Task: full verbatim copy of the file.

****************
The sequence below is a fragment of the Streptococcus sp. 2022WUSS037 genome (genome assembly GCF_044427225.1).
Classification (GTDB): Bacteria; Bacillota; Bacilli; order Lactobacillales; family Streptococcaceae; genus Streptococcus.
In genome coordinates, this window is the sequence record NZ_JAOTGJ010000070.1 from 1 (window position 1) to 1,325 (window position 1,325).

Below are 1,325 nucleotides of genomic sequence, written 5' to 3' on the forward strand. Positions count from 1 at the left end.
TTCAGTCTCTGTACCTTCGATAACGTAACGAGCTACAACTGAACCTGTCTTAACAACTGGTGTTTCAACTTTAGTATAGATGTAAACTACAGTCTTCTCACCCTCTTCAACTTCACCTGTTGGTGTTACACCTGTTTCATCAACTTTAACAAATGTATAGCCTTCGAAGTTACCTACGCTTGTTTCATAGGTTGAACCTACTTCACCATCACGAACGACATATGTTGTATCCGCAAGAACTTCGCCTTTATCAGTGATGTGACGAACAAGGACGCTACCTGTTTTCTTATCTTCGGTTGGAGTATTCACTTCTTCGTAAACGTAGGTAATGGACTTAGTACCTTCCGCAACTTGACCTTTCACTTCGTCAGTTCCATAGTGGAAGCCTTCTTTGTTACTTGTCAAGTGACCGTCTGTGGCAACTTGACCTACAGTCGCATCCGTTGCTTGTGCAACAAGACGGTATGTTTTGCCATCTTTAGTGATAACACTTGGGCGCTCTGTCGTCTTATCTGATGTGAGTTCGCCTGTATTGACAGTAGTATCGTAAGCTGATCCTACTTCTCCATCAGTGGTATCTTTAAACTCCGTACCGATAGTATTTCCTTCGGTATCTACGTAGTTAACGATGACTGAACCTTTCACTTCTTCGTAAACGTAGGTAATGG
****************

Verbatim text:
The sequence below is a fragment of the Streptococcus sp. 2022WUSS037 genome (genome assembly GCF_044427225.1).
Classification (GTDB): Bacteria; Bacillota; Bacilli; order Lactobacillales; family Streptococcaceae; genus Streptococcus.
In genome coordinates, this window is the sequence record NZ_JAOTGJ010000070.1 from 1 (window position 1) to 1,325 (window position 1,325).

Below are 1,325 nucleotides of genomic sequence, written 5' to 3' on the forward strand. Positions count from 1 at the left end.
TTCAGTCTCTGTACCTTCGATAACGTAACGAGCTACAACTGAACCTGTCTTAACAACTGGTGTTTCAACTTTAGTATAGATGTAAACTACAGTCTTCTCACCCTCTTCAACTTCACCTGTTGGTGTTACACCTGTTTCATCAACTTTAACAAATGTATAGCCTTCGAAGTTACCTACGCTTGTTTCATAGGTTGAACCTACTTCACCATCACGAACGACATATGTTGTATCCGCAAGAACTTCGCCTTTATCAGTGATGTGACGAACAAGGACGCTACCTGTTTTCTTATCTTCGGTTGGAGTATTCACTTCTTCGTAAACGTAGGTAATGGACTTAGTACCTTCCGCAACTTGACCTTTCACTTCGTCAGTTCCATAGTGGAAGCCTTCTTTGTTACTTGTCAAGTGACCGTCTGTGGCAACTTGACCTACAGTCGCATCCGTTGCTTGTGCAACAAGACGGTATGTTTTGCCATCTTTAGTGATAACACTTGGGCGCTCTGTCGTCTTATCTGATGTGAGTTCGCCTGTATTGACAGTAGTATCGTAAGCTGATCCTACTTCTCCATCAGTGGTATCTTTAAACTCCGTACCGATAGTATTTCCTTCGGTATCTACGTAGTTAACGATGACTGAACCTTTCACTTCTTCGTAAACGTAGGTAATGG